Twitter Demographics

The data shown below were collected from the profiles of 2 tweeters who shared this research output. Click here to find out more about how the information was compiled.

Mendeley readers

The data shown below were compiled from readership statistics for 138 Mendeley readers of this research output. Click here to see the associated Mendeley record.

Geographical breakdown

Country Count As %
Iran, Islamic Republic of 1 <1%
Mexico 1 <1%
United States 1 <1%
Brazil 1 <1%
Unknown 134 97%

Demographic breakdown

Readers by professional status Count As %
Student > Ph. D. Student 37 27%
Researcher 24 17%
Student > Master 19 14%
Student > Bachelor 11 8%
Professor 10 7%
Other 18 13%
Unknown 19 14%
Readers by discipline Count As %
Agricultural and Biological Sciences 40 29%
Biochemistry, Genetics and Molecular Biology 16 12%
Engineering 16 12%
Chemical Engineering 14 10%
Chemistry 8 6%
Other 11 8%
Unknown 33 24%

Attention Score in Context

This research output has an Altmetric Attention Score of 99. This is our high-level measure of the quality and quantity of online attention that it has received. This Attention Score, as well as the ranking and number of research outputs shown below, was calculated when the research output was last mentioned on 19 January 2016.
All research outputs
#62,475
of 6,992,211 outputs
Outputs from Biotechnology for Biofuels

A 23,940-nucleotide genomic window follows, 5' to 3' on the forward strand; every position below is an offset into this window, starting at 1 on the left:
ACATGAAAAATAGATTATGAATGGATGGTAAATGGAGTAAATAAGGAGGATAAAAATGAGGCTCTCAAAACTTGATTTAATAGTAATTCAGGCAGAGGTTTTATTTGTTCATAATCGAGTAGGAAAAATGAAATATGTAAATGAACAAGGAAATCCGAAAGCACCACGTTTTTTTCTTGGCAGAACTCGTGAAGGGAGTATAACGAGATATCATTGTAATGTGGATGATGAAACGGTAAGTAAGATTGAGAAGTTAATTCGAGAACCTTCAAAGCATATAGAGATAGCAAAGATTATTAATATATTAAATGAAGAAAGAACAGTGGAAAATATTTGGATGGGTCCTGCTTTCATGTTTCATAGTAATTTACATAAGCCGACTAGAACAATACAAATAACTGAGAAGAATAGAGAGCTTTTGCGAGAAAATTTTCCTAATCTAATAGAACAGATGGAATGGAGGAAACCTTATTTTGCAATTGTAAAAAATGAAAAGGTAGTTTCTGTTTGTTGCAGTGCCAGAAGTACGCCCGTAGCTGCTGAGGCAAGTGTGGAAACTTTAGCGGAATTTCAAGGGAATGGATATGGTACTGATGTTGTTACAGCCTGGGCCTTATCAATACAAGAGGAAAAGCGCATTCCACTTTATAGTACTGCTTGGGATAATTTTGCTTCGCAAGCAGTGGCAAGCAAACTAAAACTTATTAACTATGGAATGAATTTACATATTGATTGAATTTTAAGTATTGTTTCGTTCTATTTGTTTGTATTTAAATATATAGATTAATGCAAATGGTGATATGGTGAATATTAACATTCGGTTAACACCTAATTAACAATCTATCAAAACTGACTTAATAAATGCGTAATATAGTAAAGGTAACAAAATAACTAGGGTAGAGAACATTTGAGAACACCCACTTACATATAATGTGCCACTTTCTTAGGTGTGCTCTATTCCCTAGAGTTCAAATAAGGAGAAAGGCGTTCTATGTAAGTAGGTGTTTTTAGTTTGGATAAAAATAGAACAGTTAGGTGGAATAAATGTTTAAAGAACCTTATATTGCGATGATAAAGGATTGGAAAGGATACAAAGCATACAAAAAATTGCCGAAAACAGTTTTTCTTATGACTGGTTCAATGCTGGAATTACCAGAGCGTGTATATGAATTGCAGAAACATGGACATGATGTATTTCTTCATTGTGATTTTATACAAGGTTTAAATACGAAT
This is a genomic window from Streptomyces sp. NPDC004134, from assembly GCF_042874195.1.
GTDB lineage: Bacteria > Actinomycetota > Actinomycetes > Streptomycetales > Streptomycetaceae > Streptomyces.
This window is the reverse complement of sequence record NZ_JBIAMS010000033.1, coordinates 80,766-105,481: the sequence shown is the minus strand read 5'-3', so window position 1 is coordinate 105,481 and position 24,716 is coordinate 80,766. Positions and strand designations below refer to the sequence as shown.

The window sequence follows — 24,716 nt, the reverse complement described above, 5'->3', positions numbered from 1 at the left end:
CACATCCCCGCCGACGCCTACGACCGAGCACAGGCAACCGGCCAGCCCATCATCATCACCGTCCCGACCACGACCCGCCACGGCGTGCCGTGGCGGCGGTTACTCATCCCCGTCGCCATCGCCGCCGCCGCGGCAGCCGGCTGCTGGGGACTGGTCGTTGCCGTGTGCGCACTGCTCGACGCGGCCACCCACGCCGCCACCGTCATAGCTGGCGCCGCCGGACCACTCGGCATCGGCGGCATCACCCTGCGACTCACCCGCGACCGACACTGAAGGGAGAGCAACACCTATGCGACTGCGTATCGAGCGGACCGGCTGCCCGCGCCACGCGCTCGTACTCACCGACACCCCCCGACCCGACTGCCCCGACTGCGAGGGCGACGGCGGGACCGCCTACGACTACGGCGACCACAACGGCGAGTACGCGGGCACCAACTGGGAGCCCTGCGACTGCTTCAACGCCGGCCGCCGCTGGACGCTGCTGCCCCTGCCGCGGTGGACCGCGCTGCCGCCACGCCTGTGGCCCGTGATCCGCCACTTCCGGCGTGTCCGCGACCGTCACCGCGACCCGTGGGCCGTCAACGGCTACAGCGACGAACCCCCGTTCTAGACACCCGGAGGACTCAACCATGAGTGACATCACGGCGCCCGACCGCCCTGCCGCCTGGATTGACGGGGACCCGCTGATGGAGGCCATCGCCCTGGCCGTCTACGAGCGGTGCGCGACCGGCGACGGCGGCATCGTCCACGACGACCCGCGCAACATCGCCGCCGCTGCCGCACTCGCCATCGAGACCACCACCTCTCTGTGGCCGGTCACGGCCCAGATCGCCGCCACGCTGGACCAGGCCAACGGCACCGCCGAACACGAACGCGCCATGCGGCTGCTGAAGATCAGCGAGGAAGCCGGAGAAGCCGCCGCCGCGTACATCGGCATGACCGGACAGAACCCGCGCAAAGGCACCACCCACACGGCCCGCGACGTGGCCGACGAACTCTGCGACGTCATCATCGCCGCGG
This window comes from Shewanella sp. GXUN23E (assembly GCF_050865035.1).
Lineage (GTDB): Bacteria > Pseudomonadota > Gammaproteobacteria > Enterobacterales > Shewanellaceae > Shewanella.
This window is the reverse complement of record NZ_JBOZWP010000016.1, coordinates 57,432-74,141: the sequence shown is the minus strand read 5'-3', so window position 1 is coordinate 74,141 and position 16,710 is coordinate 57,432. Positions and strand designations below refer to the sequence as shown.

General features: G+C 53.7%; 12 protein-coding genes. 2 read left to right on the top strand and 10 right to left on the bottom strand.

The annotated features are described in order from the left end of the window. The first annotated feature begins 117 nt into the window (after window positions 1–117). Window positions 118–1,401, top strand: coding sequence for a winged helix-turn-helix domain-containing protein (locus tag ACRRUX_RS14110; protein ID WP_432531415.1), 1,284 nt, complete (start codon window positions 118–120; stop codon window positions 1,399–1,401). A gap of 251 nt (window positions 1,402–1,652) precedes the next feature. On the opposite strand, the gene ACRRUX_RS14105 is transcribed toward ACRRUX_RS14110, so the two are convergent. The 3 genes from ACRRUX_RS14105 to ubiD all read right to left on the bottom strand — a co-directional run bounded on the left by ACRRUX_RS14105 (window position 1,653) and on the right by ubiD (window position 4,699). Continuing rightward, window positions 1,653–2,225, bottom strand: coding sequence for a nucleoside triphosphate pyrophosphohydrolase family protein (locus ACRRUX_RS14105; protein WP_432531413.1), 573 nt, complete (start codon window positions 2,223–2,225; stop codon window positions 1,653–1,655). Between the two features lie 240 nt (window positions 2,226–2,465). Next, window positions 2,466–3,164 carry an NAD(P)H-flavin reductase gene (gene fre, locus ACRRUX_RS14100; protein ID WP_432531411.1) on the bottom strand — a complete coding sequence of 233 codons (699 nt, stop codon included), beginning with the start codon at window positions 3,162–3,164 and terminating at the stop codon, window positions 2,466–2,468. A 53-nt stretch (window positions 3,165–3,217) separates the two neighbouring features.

#2
of 548 outputs
Outputs of similar age
#5,181
of 305,647 outputs
Outputs of similar age from Biotechnology for Biofuels
#1
of 95 outputs
Altmetric has tracked 6,992,211 research outputs across all sources so far. Compared to these this one has done particularly well and is in the 99th percentile: it's in the top 5% of all research outputs ever tracked by Altmetric.
So far Altmetric has tracked 548 research outputs from this source. They receive a mean Attention Score of 3.7. This one has done particularly well, scoring higher than 99% of its peers.
Older research outputs will score higher simply because they've had more time to accumulate mentions. To account for age we can compare this Altmetric Attention Score to the 305,647 tracked outputs that were published within six weeks on either side of this one in any source. This one has done particularly well, scoring higher than 98% of its contemporaries.
We're also able to compare this research output to 95 others from the same source and published within six weeks on either side of this one. This one has done particularly well, scoring higher than 98% of its contemporaries.